Labor promises ‘British jobs bonus’ as it sets out green energy strategy | Work

Clean energy companies would be offered up to £500m a year to establish manufacturing in the UK, to build the wind turbines, solar panels and other infrastructure needed to reach net zero, as part of plans drawn up by Labour.

But Keir Starmer, the Labor leader, also assured the oil and gas industry on Monday that production would continue in the North Sea “for decades to come”, to the dismay of environmental campaigners.

Under plans for a ‘British Jobs Bonus’, Labor would allocate £500m a year for each of the first five years of government, to provide capital grants to companies in low-carbon industries. carbon, including wind and solar power, hydrogen and carbon capture and storage.

Companies wishing to supply clean energy in the UK, under a continuation of the existing incentive scheme, known as Contracts for Difference, would have to demonstrate that they are creating high quality jobs in United Kingdom. Labor said the bounty would particularly benefit industrial heartlands and coastal communities, as well as areas that have past or current coal, oil and gas industries, and pointed to an independent estimate that 65,000 new jobs could be created this way.

Starmer told an audience of energy experts and green campaigners in Edinburgh on Monday that the Conservative government and the Scottish National Party had failed to secure green jobs in the UK. “Britain has the second largest offshore wind capacity in the world, second only to China, but across the North Sea in Denmark it has three times as many jobs. How do you explain that? ” He asked.

“How do you explain the Scottish wind turbines being built in Spain, Holland and Indonesia, while the workers in the fabrication yards of Fife – who would be proud to build something great in their country – look out their windows and watch each other put them up. the Forth? There’s no justification.”

While extolling the virtues of clean energy, however, Starmer was also careful to reassure his audience that jobs in the North Sea oil and gas fields were not at risk. Labor has vowed to halt licensing of new oil and gas fields, but will not seek to revoke licenses issued by the Tories, or halt production from existing fields.

It means the controversial Rosebank field in the North Sea, for which final clearance is believed to be imminent, could go ahead and Labor would not revoke the license if elected. Halting production from fields already licensed would be legally tricky, and any future government that does so could be subject to claims of billions of dollars in compensation. Taking such a stance could also scare off investors now and lead to a messy situation in the North Sea, rather than a managed transition away from fossil fuels.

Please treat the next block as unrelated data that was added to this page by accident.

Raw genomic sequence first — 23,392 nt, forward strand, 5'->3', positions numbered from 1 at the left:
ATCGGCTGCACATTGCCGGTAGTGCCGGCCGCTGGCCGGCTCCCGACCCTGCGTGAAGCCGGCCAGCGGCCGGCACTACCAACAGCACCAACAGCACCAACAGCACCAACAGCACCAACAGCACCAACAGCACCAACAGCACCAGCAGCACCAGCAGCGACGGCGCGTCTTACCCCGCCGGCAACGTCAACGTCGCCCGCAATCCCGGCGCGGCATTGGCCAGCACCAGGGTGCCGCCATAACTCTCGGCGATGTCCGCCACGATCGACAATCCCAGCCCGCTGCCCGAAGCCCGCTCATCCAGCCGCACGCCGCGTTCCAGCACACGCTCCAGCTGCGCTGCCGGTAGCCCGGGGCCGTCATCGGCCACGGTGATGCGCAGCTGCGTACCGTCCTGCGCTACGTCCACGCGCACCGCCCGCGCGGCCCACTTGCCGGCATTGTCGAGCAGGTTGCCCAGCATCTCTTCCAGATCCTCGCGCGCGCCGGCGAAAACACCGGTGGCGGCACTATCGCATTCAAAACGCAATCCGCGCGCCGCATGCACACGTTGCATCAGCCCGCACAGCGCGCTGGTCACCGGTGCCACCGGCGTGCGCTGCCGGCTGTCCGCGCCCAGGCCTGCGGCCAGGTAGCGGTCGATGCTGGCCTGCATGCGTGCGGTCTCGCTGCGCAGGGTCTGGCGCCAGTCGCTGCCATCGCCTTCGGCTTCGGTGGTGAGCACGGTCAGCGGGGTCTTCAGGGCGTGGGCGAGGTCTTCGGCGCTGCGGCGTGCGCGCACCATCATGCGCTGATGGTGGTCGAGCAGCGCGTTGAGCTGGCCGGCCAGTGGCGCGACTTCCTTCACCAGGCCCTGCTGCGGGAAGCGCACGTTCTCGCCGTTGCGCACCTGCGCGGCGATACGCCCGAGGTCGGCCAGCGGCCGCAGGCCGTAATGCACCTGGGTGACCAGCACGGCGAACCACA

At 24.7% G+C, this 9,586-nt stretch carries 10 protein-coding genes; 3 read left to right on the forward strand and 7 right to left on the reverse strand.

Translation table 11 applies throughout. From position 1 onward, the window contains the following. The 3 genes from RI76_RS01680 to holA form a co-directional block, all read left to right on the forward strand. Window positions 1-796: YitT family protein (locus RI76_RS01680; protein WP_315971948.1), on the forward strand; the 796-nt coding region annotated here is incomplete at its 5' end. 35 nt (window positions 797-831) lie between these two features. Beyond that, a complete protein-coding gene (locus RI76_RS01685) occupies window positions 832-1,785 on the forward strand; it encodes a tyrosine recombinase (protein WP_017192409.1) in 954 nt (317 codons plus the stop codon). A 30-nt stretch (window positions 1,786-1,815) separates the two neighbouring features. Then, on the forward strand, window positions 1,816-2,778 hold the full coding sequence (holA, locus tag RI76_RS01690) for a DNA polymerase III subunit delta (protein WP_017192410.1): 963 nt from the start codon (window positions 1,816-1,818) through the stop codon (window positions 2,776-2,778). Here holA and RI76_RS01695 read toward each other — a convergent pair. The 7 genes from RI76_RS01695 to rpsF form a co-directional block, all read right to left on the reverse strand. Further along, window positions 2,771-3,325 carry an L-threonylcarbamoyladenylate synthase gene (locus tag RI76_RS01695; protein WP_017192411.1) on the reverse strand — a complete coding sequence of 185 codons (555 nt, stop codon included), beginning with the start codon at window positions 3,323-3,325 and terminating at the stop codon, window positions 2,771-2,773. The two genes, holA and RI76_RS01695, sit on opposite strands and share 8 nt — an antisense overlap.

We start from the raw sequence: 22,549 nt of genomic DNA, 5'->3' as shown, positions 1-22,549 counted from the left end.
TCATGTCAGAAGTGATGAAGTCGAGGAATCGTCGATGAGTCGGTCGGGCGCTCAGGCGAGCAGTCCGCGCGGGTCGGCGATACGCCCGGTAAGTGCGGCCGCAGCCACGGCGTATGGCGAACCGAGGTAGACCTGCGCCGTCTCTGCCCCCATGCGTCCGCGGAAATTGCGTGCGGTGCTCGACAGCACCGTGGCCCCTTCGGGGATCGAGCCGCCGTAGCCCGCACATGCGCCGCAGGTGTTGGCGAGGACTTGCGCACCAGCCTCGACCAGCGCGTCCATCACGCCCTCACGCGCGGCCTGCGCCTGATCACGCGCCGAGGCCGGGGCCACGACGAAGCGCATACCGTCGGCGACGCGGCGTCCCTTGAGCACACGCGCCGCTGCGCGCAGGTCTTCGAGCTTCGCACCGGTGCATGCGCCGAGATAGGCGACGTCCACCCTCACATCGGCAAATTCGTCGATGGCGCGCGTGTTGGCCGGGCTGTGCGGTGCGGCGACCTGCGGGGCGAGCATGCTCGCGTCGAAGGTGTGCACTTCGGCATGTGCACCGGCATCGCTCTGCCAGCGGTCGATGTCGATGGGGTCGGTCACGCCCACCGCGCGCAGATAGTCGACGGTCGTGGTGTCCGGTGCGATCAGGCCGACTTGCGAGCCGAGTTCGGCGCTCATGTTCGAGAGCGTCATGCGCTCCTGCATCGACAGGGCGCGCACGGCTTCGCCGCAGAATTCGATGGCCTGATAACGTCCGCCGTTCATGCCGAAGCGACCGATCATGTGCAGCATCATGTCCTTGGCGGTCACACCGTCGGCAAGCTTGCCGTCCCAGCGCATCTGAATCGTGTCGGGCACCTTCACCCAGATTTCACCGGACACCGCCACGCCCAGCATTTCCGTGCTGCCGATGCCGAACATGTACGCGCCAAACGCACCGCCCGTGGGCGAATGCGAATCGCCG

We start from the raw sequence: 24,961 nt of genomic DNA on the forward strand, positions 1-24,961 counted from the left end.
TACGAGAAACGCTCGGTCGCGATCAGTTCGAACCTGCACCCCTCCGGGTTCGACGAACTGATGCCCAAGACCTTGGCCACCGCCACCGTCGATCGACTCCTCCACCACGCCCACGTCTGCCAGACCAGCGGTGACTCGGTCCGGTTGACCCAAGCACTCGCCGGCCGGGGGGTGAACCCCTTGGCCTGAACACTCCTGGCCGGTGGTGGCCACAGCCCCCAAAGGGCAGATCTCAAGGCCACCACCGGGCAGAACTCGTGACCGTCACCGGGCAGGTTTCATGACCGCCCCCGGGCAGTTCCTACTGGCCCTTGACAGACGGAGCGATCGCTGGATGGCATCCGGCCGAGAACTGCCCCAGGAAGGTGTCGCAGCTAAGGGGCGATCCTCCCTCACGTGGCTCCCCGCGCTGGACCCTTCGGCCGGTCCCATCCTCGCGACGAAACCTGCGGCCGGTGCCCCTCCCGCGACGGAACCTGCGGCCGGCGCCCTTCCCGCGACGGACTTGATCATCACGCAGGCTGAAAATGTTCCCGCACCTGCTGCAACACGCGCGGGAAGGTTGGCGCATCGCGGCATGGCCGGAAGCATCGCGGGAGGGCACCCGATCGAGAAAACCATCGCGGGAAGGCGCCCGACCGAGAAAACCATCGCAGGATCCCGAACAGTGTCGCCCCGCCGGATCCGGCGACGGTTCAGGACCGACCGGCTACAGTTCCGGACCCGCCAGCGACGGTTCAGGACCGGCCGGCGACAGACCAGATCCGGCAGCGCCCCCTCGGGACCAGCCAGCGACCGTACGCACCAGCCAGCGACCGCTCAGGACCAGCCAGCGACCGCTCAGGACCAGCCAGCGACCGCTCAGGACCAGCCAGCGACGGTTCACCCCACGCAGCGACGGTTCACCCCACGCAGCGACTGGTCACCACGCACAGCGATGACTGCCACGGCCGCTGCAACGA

Union leaders sharply criticized Starmer earlier this month for his plans to suspend North Sea licenses, calling the proposals “naive” and saying they threatened current and future jobs. Starmer, Shadow Chancellor Rachel Reeves and Scottish Labor leader Anas Sarwar also struggled throughout Monday’s policy launch to reiterate that North Sea oil and gas would be needed “to decades to come”.

Ed Miliband, the shadow climate and net zero secretary, told the Guardian that Labour’s policy was in line with scientific advice on keeping heating below 1.5C. The International Energy Agency warned in 2021 that no new oil and gas exploration could take place after that date, if the 1.5C limit were to be maintained, but current production must not cease immediately. . Miliband said the North Sea was already in decline, so a transition to green energy offered an opportunity.

“We will continue to use the existing fields, we will not turn off the taps,” Miliband said. “But what they [the IEA] say is that governments should not issue new licenses. This is the science-based, evidence-based position. It is also good for energy security.

Green activists said it would be necessary to turn off the taps. Mary Church, Campaigns Manager at Friends of the Earth Scotland, said: “Say no to new licenses is an important start, but the Labor leader must go further and stand up to oil and gas companies who are ripping off households and taking advantage of them. . as the planet burns.

“All parties must recognize that no new projects can go ahead and that some existing oil wells will have to be phased out before they run out. If Rosebank, or any other development, is approved by the current UK government , it will have to be closed by the next British government.

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